And I go back to lean. That's rework. That's overprocessing. Even within this system, rework is someone already wrote it down on a sheet of paper. Now they're going to hand it to someone else to literally type it into another system. That redundancy can be removed. So you see that there is an opportunity there to save time because no one wins when we're doing a physical inventory. The site is shut down, and we're not making widgets. So you don't want that.

So anyway, there was a person that was like, "Hey, can we do this digital? There's an opportunity." So that's the innovation there. It starts with an idea and then sharing that idea saying, "Hey, is this possible? What can be? What is possible?" And then you have a very diverse team look at it along with accepting that idea. And you transform it into an application in order to conduct physical inventory. And we did just that, and it was huge.

And obviously, it's within, like I was saying, you get that MVP. And now we can just copy and paste that across the board to different sites and use it as much as we want from that standpoint with those same winnings, those same gains, and the same objective in order to help the site and use as much waste that is normally committed in a physical inventory.


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TROND: Antonio, you speak of apps. What are those apps that you speak about here, and how do you explain the concept of an app, I guess, to your operators? Because I'm assuming there is a bit of an educational journey there, too, when you're introducing certain new digital processes going, like you said, in a basic sense from paper to digital. And then you said it comes through these apps.

How do you explain the concept of apps, and how do they materialize, I guess, on the shop floor? I mean, they clearly are created. Are they created mostly by the vendors that you contract with, or are they created by your own engineers? Or are they created factory specifically, or how does this app development work? And what is an app?

ANTONIO: So they're created by our engineers. And this is actually pretty funny that you asked me what an app is. And so that thought is really important because this is something that we have to do out there on the floor. And so when approached with someone that you want to use this application, I don't think that I ever even say the word app to an operator as I have physically trained operators on an application. And it's just more so the process of what you would like them to do.

And one of the reasons of perfection, so to speak, is what you strive to do when it comes to the user interface and the user experience. You want to make the least amount of steps. You want to do the least amount to interfere with this individual that has a really, really important job to make widgets. And so the thought here is the explanation of what you're trying to accomplish and then the steps that they need to do to interact.

And like I said, what helps is obviously smartphones, you know, everyone's interacting with it. So, in our times today, I think that it's a little bit easier. If you were to take it maybe 15 years ahead, maybe it'd be a little bit more challenging, but I would say that not everyone is ready for that change. It's still new to them despite smartphones being there saying, "Hey, I have to interface with this iPad or a tablet, or touch screen," whatever have you; however, they're interacting.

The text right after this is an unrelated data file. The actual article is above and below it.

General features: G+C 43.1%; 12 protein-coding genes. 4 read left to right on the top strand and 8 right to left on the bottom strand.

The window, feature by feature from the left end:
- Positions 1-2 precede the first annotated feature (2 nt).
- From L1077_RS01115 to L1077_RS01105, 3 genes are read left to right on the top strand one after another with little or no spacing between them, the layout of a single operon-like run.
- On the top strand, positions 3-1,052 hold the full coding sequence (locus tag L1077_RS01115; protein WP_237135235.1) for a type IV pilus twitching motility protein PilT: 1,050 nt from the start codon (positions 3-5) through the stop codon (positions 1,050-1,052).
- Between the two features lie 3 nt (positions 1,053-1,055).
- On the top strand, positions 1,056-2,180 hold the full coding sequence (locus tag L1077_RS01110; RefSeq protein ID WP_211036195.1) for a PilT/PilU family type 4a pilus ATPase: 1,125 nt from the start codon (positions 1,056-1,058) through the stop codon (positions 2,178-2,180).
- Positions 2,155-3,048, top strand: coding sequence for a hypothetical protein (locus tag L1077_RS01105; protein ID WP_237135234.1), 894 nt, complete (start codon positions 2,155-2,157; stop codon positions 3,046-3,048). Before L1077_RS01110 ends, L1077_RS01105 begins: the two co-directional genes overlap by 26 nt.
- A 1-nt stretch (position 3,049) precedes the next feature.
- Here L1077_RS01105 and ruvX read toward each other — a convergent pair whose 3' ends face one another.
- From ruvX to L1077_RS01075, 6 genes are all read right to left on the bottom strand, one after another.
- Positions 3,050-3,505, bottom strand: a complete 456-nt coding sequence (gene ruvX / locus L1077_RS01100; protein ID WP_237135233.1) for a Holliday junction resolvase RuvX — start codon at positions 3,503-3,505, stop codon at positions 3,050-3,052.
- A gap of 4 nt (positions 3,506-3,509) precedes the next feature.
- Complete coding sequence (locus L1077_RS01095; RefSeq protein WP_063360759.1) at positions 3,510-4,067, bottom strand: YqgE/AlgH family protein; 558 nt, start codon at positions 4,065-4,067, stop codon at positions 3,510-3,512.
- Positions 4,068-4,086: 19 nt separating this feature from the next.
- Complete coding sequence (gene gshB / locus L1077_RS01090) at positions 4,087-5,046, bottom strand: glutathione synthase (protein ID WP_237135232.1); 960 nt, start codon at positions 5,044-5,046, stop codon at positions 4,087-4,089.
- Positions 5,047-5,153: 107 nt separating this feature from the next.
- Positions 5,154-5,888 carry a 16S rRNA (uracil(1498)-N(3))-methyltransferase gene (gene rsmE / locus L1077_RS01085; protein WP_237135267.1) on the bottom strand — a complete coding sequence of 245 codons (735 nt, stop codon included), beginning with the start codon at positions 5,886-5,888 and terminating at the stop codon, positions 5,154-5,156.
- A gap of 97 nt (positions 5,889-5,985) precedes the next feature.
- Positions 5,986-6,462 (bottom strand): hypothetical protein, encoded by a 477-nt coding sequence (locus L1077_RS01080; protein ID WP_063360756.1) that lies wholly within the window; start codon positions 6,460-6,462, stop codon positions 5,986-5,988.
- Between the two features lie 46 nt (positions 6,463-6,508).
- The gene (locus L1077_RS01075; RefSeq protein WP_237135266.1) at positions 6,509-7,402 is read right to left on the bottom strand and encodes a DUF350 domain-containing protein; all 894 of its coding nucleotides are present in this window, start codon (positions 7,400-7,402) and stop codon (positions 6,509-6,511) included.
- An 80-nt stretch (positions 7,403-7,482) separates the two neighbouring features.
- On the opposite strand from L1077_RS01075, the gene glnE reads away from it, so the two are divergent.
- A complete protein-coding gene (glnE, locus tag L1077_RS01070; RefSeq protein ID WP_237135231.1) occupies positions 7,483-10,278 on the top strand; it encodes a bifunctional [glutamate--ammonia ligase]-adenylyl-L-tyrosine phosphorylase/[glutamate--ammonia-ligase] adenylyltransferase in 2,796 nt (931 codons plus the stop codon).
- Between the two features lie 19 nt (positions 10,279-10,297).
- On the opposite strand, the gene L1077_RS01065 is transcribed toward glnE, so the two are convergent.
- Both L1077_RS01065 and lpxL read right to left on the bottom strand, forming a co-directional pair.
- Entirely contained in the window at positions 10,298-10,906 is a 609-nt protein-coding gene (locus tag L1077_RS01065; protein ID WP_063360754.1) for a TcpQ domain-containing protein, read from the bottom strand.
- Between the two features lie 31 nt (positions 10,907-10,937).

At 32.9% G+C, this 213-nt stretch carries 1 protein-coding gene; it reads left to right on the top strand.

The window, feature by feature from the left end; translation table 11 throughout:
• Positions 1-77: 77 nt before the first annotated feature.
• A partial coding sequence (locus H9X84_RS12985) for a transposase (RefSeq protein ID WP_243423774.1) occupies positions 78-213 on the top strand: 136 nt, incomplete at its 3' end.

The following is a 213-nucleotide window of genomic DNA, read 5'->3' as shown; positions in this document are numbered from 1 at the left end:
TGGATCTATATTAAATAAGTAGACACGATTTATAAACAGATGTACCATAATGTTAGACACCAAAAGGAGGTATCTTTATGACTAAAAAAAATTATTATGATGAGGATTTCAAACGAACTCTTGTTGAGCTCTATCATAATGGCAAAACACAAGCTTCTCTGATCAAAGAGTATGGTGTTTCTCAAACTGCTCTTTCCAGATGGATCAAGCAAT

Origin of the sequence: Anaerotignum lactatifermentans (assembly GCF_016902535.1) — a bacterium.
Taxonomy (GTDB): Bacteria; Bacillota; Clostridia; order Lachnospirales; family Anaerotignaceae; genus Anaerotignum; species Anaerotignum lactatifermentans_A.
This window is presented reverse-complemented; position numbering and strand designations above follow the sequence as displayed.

So the ideal state is to create it where it's more automated. And so the application is just kind of like, it's a matter of fact. We're capturing all this data, and you're just doing your job. And we're just using triggers to be able to indicate what you're doing. So that's really how I would go about describing an app, never really saying app and just saying, "Hey, this is a process that we would like to use as you do your job really."

TROND: Antonio, would you speak specifically about Tulip as a digital solution? And what is that being used for, and how is that being rolled out? I mean, to the extent you can go into some detail, what is that platform doing for Stanley?

ANTONIO: For us, using Tulip is really, really advantageous because there are a few things that it's really, really great at. You can create pretty much what you want. I don't want to put it too much out there. And the easiest way where you don't...I mean, I have software engineers that work for me. But you don't have to be a software engineer; you could be just anyone. So that part makes it a great deal simple and then what it's capable of connecting to. So it can just easily integrate within your organization in order to achieve some of the things that you want to achieve, so from the standpoint of hey, we just need this very simplistic way of doing this.

And then what's more important? The UI. So it's like, what do you want this interface to look like and do? Because sometimes, I don't want to speak specifically to some organization or tool, but some tools that you can use make it very challenging with the user interface where it's just too much buttons or too difficult to get to what you want to. Versus, you have with Tulip a little bit more autonomy to make it and cater it to what needs to happen, where you've leaned out a lot of it and just say, hey, just come touch this button and do this, and that's it.

Because you want to make it simplistic, but maybe there's something else and another look, another view that you want to use. And so, using the same platform, you can make a view for someone else that will be looking at that data in a different way. And so that's the cool thing is it's all on one platform. So that makes it a little bit more powerful that from an operator standpoint, you've given them what they need, very simplistic, the limited amount of buttons. And then, for a different audience of a managerial role, you've given them the insights that will help to improve productivity within the shop floor.